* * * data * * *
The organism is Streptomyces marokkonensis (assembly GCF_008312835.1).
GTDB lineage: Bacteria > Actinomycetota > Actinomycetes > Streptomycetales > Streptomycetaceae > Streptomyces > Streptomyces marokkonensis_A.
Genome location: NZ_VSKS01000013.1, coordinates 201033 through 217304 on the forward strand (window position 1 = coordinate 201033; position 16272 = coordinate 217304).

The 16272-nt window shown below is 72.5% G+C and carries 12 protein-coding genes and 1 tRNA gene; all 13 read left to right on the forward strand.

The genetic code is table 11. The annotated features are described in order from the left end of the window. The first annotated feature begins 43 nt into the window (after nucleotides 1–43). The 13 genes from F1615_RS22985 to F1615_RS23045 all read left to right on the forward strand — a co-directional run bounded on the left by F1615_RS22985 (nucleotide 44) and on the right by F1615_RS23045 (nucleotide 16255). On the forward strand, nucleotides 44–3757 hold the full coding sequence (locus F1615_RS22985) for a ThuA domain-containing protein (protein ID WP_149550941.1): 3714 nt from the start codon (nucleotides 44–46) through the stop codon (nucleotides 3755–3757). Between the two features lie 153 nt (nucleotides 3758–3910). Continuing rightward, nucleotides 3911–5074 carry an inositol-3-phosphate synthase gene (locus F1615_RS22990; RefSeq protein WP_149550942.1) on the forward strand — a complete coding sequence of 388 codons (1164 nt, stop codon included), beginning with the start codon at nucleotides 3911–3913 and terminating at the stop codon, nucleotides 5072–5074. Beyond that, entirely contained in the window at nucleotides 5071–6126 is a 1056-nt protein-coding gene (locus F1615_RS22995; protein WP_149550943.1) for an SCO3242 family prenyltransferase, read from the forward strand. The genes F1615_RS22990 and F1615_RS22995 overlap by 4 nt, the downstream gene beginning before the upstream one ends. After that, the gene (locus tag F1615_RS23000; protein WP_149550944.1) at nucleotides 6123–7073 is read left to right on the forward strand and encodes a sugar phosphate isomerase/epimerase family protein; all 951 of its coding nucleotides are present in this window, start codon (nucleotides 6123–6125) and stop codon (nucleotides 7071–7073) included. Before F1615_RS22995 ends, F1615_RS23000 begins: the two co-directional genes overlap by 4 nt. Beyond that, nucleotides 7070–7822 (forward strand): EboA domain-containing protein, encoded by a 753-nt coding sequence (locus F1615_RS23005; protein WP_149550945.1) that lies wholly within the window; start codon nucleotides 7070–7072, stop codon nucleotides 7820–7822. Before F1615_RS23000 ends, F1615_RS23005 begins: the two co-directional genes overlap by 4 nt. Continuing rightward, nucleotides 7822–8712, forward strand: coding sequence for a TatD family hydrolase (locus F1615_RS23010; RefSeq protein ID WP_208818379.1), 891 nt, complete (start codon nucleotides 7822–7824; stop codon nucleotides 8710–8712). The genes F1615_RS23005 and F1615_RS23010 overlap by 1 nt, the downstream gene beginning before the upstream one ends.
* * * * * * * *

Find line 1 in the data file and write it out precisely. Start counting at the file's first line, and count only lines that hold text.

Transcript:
The organism is Streptomyces marokkonensis (assembly GCF_008312835.1).